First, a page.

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SpeedX's Unicorn bike knows how much effort you're putting in

The company claims this is the first road bike with an integrated power meter.

SpeedX is back with another "smart" road bike that promises to track your rides with a sleek, blemish-free design. The Unicorn is a sequel to the Leopard, which I took for a spin last June, and comes with a new, detachable bike computer on the stem. It has a 2.2-inch touchscreen and runs a custom version of Android, clearly indicating your current, average and maximum speed, among other information. Despite its color display, SpeedX says the new "SpeedForce" computer will be visible in direct sunlight and last more than 20 hours on a single charge. There's also a wireless button on the handlebars for convenient screen switching.

The other big addition is an integrated power meter. Cyclists use these sensors to measure their effort on each ride and develop better training regimes. (Speed and distance, while useful metrics, can be affected by external factors such as weather and traffic.) Unlike most bikes, which require you to buy a power meter separately, the Unicorn comes with all the necessary components built in. That should mean less time fussing in your garage and more time bombing down idyllic backcountry roads. Like the Leopard, the Unicorn also comes with some speed and cadence sensors, which measure pace and the rate at which you're pedaling.

To aid your epic Tour de France recreations (or, more likely, your sleep-deprived morning commutes) the new bike comes with an 850 gram "Hyper Carbon" frame. The remaining parts will vary depending on your budget: the entry-level model, the Unicorn Di2, comes with a Fizik R3 saddle, a pair of Xero SpeedX Carbon wheels and a Shimano Ultegra Di2 groupset for $3,499. The $4,599 "Pro" model will net you a Fizik R5 saddle and a SRAM eTap Hydro groupset instread, while the $5,899 "X" edition ups the butt-rester to an R7 and the wheels to a set of Zipp 303 discs.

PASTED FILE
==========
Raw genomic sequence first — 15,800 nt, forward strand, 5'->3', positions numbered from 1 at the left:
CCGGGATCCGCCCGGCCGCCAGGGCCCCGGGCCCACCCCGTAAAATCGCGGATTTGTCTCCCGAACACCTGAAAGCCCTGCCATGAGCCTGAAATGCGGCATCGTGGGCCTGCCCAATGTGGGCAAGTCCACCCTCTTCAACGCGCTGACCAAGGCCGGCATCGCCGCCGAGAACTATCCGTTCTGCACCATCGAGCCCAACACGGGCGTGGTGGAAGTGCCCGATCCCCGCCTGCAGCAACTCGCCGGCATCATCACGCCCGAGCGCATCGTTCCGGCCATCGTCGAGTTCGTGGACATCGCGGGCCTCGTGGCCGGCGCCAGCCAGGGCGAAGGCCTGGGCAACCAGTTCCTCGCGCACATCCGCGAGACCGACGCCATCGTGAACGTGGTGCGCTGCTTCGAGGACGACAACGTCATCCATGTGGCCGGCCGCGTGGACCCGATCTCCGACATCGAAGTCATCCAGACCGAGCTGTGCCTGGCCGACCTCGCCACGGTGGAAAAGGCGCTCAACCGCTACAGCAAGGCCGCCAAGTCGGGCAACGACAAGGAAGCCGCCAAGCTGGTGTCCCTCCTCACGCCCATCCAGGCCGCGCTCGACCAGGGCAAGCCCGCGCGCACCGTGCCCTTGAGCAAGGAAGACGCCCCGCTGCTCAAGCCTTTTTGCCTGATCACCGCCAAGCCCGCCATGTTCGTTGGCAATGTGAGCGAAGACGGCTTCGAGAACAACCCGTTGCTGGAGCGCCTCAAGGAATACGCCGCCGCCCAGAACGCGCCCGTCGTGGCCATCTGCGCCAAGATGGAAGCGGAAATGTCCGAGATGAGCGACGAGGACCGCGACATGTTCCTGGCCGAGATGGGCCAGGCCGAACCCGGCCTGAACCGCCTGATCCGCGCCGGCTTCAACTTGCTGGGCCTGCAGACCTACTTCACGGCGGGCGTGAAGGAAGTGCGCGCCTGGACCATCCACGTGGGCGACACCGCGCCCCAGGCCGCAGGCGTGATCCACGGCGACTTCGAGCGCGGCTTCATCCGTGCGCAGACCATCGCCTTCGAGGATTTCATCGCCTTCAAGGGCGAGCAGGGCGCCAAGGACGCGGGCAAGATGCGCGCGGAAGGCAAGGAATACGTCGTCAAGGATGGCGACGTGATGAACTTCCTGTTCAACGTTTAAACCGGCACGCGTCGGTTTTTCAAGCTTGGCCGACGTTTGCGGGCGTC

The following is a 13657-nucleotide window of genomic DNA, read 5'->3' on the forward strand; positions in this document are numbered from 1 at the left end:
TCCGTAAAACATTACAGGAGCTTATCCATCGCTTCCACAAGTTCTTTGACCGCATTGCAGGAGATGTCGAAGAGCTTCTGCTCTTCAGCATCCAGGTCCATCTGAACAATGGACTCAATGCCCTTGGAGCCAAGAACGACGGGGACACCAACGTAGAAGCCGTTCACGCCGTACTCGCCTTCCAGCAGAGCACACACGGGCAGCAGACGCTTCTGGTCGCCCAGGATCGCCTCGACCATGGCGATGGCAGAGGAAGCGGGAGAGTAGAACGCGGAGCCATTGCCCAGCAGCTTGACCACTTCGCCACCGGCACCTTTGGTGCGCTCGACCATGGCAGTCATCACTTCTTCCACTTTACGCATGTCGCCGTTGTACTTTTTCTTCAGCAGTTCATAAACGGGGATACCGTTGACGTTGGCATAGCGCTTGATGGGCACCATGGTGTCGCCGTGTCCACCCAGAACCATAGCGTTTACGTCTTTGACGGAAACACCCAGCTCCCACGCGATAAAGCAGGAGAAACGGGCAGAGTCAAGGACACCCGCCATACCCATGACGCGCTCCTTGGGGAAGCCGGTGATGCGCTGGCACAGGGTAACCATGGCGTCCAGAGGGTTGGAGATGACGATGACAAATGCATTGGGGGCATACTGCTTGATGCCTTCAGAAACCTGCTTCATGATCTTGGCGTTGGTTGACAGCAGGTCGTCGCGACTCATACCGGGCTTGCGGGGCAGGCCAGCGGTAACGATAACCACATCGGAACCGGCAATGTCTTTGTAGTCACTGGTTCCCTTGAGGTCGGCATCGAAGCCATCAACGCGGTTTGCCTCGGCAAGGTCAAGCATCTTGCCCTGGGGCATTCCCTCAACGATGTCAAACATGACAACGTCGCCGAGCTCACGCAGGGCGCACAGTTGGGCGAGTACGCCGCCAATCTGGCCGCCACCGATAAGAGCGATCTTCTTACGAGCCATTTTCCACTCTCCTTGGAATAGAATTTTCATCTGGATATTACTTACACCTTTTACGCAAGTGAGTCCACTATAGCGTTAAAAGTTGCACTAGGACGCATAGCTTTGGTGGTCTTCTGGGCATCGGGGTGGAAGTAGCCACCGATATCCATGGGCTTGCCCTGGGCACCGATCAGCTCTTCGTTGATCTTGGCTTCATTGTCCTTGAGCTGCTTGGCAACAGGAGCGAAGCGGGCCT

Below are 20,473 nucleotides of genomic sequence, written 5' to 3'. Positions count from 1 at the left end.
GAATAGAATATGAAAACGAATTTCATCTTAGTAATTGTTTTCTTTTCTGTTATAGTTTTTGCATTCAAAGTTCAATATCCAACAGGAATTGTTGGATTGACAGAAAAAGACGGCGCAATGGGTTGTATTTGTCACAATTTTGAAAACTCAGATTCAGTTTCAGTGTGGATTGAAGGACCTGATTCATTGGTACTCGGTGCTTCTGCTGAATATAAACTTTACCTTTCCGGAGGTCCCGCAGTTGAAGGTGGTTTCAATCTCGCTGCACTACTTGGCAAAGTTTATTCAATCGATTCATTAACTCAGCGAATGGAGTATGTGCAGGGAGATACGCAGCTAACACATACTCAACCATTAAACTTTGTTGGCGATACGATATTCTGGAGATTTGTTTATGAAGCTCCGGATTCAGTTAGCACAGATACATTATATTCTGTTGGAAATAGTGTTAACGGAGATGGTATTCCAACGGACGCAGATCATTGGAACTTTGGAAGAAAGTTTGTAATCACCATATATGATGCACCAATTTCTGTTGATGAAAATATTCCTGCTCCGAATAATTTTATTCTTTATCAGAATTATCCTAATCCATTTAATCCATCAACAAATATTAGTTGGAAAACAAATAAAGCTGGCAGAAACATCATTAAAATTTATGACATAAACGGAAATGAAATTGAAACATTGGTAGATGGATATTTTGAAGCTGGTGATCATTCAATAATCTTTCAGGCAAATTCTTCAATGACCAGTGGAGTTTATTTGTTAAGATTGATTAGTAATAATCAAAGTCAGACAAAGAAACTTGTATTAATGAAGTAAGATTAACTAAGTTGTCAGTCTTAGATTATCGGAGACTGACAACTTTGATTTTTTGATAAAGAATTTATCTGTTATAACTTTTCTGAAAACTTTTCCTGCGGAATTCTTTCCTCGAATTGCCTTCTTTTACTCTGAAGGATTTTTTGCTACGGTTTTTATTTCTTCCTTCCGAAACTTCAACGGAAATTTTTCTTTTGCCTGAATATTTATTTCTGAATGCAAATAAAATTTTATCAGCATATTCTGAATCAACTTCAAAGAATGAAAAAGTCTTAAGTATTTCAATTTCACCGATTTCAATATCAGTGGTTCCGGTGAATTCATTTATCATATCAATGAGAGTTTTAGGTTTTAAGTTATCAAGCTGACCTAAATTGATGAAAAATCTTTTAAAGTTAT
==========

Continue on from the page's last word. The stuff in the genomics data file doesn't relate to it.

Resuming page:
As before, SpeedX will be promoting its bikes on Kickstarter. Submitting a pledge early will net you a significant discount, although as with all crowdfunding campaigns, there's no guarantee the final product will ever materialize. SpeedX has had some trouble with its original SpeedForce computer and Leopard bicycles, delaying deliveries because of numerous production and shipping problems. The company says "more than 80 percent" of all orders have now been fulfilled and hopes to ship the rest before its new Kickstarter campaign goes live. While its bikes are affordable, SpeedX needs to prove it can deliver them in a timely fashion, otherwise it will never win the trust or affection of cycling's elite.

Gallery: SpeedX Unicorn | 8 Photos

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